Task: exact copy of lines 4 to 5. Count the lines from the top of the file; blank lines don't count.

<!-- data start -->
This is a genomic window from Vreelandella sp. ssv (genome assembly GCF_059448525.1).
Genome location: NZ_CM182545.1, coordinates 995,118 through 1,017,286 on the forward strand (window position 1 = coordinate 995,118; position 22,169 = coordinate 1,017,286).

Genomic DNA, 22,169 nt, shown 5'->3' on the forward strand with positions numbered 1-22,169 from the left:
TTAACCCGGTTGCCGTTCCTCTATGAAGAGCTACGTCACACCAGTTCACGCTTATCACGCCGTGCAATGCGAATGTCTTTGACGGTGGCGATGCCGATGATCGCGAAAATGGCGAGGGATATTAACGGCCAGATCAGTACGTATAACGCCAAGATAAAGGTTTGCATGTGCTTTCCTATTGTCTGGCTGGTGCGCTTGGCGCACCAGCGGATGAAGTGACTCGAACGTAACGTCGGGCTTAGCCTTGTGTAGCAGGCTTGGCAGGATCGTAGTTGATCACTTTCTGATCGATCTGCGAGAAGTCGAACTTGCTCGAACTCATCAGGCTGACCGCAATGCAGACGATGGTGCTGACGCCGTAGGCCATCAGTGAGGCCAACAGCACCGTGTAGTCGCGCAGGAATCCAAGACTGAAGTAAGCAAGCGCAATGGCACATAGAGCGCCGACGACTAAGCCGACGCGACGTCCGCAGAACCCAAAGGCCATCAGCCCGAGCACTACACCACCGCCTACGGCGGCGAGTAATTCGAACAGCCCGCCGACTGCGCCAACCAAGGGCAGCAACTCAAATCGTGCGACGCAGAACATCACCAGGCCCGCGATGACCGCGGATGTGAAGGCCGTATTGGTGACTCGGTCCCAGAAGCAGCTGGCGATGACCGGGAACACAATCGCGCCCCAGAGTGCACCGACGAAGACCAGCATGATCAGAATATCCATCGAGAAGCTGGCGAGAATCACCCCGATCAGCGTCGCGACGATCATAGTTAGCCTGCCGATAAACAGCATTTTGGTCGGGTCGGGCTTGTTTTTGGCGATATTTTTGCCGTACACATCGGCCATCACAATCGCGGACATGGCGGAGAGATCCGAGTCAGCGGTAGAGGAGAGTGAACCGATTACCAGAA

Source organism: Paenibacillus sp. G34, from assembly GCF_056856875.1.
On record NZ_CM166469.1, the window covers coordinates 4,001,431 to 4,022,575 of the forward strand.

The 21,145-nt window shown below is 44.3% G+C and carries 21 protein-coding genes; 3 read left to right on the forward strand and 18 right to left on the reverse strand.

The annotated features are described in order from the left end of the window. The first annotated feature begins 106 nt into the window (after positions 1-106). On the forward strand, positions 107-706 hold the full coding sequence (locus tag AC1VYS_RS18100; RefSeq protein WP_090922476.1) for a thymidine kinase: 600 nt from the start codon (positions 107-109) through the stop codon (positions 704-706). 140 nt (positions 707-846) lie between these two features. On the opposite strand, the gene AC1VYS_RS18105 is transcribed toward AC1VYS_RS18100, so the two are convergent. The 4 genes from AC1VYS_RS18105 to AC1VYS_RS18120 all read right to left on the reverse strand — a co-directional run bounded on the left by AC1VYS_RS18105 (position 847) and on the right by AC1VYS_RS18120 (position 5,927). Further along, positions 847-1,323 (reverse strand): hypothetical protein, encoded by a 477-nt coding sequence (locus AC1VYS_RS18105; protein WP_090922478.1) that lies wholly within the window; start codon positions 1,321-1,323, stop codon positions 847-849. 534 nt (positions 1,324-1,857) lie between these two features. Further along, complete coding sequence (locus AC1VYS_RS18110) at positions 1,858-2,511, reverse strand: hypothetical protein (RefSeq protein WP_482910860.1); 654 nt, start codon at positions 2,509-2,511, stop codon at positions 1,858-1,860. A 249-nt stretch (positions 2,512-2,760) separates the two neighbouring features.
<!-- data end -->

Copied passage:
TTAACCCGGTTGCCGTTCCTCTATGAAGAGCTACGTCACACCAGTTCACGCTTATCACGCCGTGCAATGCGAATGTCTTTGACGGTGGCGATGCCGATGATCGCGAAAATGGCGAGGGATATTAACGGCCAGATCAGTACGTATAACGCCAAGATAAAGGTTTGCATGTGCTTTCCTATTGTCTGGCTGGTGCGCTTGGCGCACCAGCGGATGAAGTGACTCGAACGTAACGTCGGGCTTAGCCTTGTGTAGCAGGCTTGGCAGGATCGTAGTTGATCACTTTCTGATCGATCTGCGAGAAGTCGAACTTGCTCGAACTCATCAGGCTGACCGCAATGCAGACGATGGTGCTGACGCCGTAGGCCATCAGTGAGGCCAACAGCACCGTGTAGTCGCGCAGGAATCCAAGACTGAAGTAAGCAAGCGCAATGGCACATAGAGCGCCGACGACTAAGCCGACGCGACGTCCGCAGAACCCAAAGGCCATCAGCCCGAGCACTACACCACCGCCTACGGCGGCGAGTAATTCGAACAGCCCGCCGACTGCGCCAACCAAGGGCAGCAACTCAAATCGTGCGACGCAGAACATCACCAGGCCCGCGATGACCGCGGATGTGAAGGCCGTATTGGTGACTCGGTCCCAGAAGCAGCTGGCGATGACCGGGAACACAATCGCGCCCCAGAGTGCACCGACGAAGACCAGCATGATCAGAATATCCATCGAGAAGCTGGCGAGAATCACCCCGATCAGCGTCGCGACGATCATAGTTAGCCTGCCGATAAACAGCATTTTGGTCGGGTCGGGCTTGTTTTTGGCGATATTTTTGCCGTACACATCGGCCATCACAATCGCGGACATGGCGGAGAGATCCGAGTCAGCGGTAGAGGAGAGTGAACCGATTACCAGAA

Source organism: Paenibacillus sp. G34, from assembly GCF_056856875.1.